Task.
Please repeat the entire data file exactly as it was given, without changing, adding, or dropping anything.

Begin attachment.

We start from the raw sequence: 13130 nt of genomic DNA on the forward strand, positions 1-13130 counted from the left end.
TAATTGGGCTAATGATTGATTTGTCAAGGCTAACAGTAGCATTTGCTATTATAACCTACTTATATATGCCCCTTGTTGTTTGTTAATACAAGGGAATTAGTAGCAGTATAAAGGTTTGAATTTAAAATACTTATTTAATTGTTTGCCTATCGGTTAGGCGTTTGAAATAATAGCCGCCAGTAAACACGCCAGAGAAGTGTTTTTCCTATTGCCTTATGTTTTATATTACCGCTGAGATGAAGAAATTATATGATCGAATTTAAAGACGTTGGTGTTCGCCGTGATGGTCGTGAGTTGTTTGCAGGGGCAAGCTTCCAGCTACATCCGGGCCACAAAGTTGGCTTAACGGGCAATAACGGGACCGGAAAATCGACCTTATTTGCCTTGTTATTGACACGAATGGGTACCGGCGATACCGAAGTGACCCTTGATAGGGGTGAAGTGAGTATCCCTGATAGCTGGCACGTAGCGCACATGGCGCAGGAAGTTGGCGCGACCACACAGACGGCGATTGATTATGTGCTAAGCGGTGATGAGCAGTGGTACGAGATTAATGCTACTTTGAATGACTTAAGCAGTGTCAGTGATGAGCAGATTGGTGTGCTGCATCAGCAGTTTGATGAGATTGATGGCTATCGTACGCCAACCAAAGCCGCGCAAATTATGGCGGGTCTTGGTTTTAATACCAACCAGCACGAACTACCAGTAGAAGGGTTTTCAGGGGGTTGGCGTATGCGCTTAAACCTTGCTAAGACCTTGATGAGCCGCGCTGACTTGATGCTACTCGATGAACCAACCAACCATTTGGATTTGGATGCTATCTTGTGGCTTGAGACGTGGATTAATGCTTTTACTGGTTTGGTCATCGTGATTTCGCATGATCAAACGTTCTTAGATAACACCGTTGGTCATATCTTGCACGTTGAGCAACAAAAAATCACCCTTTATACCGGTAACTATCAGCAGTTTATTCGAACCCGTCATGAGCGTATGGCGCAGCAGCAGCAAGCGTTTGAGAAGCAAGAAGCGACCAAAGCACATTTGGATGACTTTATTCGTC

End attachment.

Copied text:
We start from the raw sequence: 13130 nt of genomic DNA on the forward strand, positions 1-13130 counted from the left end.
TAATTGGGCTAATGATTGATTTGTCAAGGCTAACAGTAGCATTTGCTATTATAACCTACTTATATATGCCCCTTGTTGTTTGTTAATACAAGGGAATTAGTAGCAGTATAAAGGTTTGAATTTAAAATACTTATTTAATTGTTTGCCTATCGGTTAGGCGTTTGAAATAATAGCCGCCAGTAAACACGCCAGAGAAGTGTTTTTCCTATTGCCTTATGTTTTATATTACCGCTGAGATGAAGAAATTATATGATCGAATTTAAAGACGTTGGTGTTCGCCGTGATGGTCGTGAGTTGTTTGCAGGGGCAAGCTTCCAGCTACATCCGGGCCACAAAGTTGGCTTAACGGGCAATAACGGGACCGGAAAATCGACCTTATTTGCCTTGTTATTGACACGAATGGGTACCGGCGATACCGAAGTGACCCTTGATAGGGGTGAAGTGAGTATCCCTGATAGCTGGCACGTAGCGCACATGGCGCAGGAAGTTGGCGCGACCACACAGACGGCGATTGATTATGTGCTAAGCGGTGATGAGCAGTGGTACGAGATTAATGCTACTTTGAATGACTTAAGCAGTGTCAGTGATGAGCAGATTGGTGTGCTGCATCAGCAGTTTGATGAGATTGATGGCTATCGTACGCCAACCAAAGCCGCGCAAATTATGGCGGGTCTTGGTTTTAATACCAACCAGCACGAACTACCAGTAGAAGGGTTTTCAGGGGGTTGGCGTATGCGCTTAAACCTTGCTAAGACCTTGATGAGCCGCGCTGACTTGATGCTACTCGATGAACCAACCAACCATTTGGATTTGGATGCTATCTTGTGGCTTGAGACGTGGATTAATGCTTTTACTGGTTTGGTCATCGTGATTTCGCATGATCAAACGTTCTTAGATAACACCGTTGGTCATATCTTGCACGTTGAGCAACAAAAAATCACCCTTTATACCGGTAACTATCAGCAGTTTATTCGAACCCGTCATGAGCGTATGGCGCAGCAGCAGCAAGCGTTTGAGAAGCAAGAAGCGACCAAAGCACATTTGGATGACTTTATTCGTC